Americans are closely divided over the health benefits of organic produce. Some 45% of U.S. adults say organic fruits and vegetables are better for you than conventionally grown produce, compared with 51% who say that organic produce is neither better nor worse, according to a Pew Research Center survey conducted earlier this year. The share […]
Thousands of space launches have spawned a massive orbital junkyard. Many Americans are doubtful private companies will keep space clean of debris.
Almost six-in-ten Americans consider it an appropriate use of technology to genetically engineer animals to grow organs or tissues that could be used for humans needing a transplant, while 41% say this would be going too far.
There is a gender gap in views of the use of animals in scientific research. Those with a high level of science knowledge are more inclined to approve of such research.
For many people, “majority” is a word so common that they rarely have to think twice about what it means. But it’s a different matter for polling organizations like Pew Research Center. At the Center, writers cannot label a survey finding a “majority” unless it meets specific criteria.
Americans have mixed views about the overall value of medical treatments today, though many say science has generally improved the quality of U.S. health care.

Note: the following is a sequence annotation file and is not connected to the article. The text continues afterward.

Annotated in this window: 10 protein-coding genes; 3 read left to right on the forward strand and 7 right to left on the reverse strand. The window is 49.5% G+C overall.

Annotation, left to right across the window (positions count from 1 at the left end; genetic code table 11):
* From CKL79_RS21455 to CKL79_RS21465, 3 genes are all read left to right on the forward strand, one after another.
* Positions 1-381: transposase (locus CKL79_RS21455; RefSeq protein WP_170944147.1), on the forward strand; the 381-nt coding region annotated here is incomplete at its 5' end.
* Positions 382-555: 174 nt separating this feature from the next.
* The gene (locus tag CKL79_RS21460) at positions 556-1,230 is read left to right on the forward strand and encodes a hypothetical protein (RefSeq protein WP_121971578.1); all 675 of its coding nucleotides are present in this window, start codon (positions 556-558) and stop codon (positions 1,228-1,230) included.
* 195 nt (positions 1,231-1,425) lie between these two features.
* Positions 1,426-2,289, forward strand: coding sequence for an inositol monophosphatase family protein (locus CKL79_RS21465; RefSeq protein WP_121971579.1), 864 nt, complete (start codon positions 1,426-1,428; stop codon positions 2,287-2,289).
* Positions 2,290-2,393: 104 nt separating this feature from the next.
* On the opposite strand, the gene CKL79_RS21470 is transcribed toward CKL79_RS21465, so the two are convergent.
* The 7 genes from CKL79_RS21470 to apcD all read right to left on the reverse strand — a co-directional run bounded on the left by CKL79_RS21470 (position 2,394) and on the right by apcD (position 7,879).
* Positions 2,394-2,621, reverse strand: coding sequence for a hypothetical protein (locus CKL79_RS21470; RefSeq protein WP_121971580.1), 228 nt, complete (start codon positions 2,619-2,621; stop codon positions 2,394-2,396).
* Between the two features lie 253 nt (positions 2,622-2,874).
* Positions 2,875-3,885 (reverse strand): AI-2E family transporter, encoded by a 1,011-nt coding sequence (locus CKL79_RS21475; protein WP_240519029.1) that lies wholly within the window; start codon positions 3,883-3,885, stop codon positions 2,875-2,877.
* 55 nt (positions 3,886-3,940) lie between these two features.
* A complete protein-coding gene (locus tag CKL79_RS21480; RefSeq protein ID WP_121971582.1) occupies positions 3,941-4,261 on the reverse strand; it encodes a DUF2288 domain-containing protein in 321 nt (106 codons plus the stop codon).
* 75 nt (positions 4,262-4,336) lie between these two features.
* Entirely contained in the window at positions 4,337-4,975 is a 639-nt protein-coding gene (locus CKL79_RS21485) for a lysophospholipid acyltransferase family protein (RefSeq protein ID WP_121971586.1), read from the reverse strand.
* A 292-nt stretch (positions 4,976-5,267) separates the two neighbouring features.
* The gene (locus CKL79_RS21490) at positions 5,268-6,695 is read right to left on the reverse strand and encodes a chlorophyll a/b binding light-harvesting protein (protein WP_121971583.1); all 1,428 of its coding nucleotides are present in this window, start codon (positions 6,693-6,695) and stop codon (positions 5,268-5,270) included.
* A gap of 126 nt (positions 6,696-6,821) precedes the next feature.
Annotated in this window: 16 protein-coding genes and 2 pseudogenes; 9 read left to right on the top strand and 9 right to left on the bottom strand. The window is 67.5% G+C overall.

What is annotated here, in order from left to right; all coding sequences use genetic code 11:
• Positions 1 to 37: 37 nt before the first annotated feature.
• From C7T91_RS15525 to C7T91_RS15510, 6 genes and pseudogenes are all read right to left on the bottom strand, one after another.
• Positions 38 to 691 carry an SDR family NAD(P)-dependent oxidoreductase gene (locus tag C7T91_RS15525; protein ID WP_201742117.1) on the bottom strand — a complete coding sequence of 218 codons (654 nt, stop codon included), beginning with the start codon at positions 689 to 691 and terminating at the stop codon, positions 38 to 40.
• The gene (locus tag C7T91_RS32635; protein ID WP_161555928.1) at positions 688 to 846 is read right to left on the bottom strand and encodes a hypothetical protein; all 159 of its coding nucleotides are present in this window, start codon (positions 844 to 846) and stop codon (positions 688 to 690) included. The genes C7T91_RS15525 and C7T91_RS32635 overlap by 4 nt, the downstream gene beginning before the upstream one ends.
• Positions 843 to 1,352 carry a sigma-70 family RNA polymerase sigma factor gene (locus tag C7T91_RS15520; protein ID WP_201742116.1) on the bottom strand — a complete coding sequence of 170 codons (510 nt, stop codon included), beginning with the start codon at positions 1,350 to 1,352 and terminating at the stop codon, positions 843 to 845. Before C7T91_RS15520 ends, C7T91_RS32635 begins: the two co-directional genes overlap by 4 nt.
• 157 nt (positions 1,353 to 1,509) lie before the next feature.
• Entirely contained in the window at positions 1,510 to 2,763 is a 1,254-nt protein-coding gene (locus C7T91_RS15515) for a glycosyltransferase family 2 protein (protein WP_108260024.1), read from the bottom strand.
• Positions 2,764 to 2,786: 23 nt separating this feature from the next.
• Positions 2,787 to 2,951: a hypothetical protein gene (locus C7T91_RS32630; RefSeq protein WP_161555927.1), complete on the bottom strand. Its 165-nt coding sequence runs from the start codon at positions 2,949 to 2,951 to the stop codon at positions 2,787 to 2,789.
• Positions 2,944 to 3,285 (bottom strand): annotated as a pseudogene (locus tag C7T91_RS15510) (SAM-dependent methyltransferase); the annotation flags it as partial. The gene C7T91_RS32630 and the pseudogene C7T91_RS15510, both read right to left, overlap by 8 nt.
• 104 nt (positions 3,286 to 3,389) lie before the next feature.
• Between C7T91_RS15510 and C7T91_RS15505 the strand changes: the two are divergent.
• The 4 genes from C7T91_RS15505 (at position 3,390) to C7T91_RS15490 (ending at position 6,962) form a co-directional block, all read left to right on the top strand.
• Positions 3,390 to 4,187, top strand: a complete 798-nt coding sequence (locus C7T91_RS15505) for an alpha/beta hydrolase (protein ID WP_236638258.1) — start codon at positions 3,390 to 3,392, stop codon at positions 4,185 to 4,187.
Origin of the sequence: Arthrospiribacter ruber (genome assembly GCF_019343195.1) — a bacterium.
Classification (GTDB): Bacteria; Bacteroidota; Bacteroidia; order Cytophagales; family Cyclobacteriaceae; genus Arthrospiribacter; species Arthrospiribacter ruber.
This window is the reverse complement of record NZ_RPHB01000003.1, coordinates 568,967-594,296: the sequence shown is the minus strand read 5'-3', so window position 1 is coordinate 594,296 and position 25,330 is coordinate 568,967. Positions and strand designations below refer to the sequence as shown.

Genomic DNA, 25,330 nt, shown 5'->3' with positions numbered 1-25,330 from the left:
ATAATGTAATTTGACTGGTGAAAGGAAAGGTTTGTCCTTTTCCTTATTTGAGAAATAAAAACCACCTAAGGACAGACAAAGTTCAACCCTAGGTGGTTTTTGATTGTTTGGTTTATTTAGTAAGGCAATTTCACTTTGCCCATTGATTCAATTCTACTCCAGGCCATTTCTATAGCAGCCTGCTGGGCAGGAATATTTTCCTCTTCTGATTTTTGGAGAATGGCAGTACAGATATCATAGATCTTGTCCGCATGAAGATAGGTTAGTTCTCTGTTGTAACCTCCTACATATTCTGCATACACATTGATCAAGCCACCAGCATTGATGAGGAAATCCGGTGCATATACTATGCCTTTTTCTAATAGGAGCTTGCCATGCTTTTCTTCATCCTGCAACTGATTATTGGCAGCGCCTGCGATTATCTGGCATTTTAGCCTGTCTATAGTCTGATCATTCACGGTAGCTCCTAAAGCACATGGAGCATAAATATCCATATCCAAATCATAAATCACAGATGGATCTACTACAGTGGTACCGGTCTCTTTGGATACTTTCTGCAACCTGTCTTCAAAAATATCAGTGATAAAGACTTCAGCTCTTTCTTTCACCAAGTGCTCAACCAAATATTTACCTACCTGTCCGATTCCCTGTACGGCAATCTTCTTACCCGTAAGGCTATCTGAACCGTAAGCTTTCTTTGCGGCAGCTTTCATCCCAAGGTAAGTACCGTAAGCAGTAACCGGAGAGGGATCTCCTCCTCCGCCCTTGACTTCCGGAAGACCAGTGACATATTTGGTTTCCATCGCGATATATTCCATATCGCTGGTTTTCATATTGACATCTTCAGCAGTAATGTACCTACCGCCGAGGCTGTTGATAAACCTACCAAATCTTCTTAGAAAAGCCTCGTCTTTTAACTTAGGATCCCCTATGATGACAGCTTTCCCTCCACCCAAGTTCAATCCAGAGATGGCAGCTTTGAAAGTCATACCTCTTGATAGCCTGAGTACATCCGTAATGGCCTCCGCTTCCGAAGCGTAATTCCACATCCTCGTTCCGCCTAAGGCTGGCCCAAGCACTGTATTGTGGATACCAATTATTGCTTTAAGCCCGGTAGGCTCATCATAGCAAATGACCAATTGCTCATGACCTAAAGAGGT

Most Americans are confident that private space companies will make meaningful contributions in developing safe and reliable spacecraft or conducting research to expand space knowledge.
About four-in-ten Americans (42%) say they would definitely or probably be interested in orbiting the Earth in a spacecraft in the future, while roughly six-in-ten (58%) say they would not be interested.
Sixty years after the founding of the National Aeronautics and Space Administration (NASA), most Americans believe the United States should be at the forefront of global leadership in space exploration. Majorities say the International Space Station has been a good investment for the country and that, on balance, NASA is still vital to the future […]
At the same time, Americans are closely divided over whether or not it is possible to cut back on regulations while still effectively protecting air and water quality.